Transceiver Search Issues in the Real World.

Analysis of data collected by the Swiss Avalanche Institute and a survey conducted by BCA is North America (97 respondents who have completed real world rescues) have highlighted some interesting issues in transceiver rescues.

  1. When talking about the issues faced nobody mentioned the actual avalanche transceiver they were using. It would seem that all modern digital transceivers work well enough for there not to be a problem. Sure, some work better in a certain scenarios than others but most of them work well enough. Do not obsess about which model to buy, go with our or the recommendation of someone you trust.

  2. The biggest problem was rogue signals in the search area. It is vital that someone takes control of the search and gets everybody into search mode and that they stay that way during the search so as to not confuse things. Search mode is better than off because of the risk of secondary avalanches. Beware of auto revert features confusing things midway through the search.

  3. Burial Depth is key. Burial depth and shovelling time are closely linked and avoiding total burial or reducing depth, massively increases your chance of survival. Looking at the shape of a potential run out slope will give an indication as to burial depth, the more space the better but the avalanche airbag is the thing that really makes a difference. Of 180 people who deployed airbags in avalanches (up to 2008) only 3 died. Effective shovelling strategy can also save more time than any improvement in transceiver search technique, as this has no cost, it has the greatest potential for global time saving. Please read Effective Shovelling in Avalanche Rescue

  4. The companion rescue (by a member of your own party) had the highest percentage of survival. The lower percentage in non companion rescues is mainly due to the delay in arrival of help. Data suggests that 40% of successful companion rescues are not reported so overall there are lots of successful companion rescues taking place and it should always be considered as the only help that will be available.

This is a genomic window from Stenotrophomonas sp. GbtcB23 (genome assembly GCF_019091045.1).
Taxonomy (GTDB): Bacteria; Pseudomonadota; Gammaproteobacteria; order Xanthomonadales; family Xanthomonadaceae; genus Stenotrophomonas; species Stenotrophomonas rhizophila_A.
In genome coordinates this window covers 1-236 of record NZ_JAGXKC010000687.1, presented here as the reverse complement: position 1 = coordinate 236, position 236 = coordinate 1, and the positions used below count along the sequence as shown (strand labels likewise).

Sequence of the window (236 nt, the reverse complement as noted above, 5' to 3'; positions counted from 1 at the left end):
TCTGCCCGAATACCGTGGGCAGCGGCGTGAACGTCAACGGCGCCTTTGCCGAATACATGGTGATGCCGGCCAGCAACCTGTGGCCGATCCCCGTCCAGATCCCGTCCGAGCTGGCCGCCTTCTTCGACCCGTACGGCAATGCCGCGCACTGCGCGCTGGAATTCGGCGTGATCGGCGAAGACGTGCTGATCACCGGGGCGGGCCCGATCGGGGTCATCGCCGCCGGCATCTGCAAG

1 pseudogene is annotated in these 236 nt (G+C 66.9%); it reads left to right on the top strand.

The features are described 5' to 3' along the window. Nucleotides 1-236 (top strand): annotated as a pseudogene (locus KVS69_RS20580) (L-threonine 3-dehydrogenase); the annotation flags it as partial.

5. Evacuation and First Aid skills were a factor in a third of all the incidents. If you are close to a ski area then help may come but otherwise you will probably have to give first aid and evacuate an injured person yourself. Even those who practise avalanche rescue do not often practise what will happen after the rescue. The more remote your touring the less chance you have of timely outside assistance.

  6. Multiple burials are not a big issue. Less than 5% of avalanches involve complete multiple burials. Of those incidents most can be dealt with as a series of individual rescues because the victims are sufficiently far apart to not confuse each other. Most of your training time should be devoted to what is most likely to happen. The most likely situation is a single burial where the victim is fairly easy to locate but takes a while to dig out and then needs further care.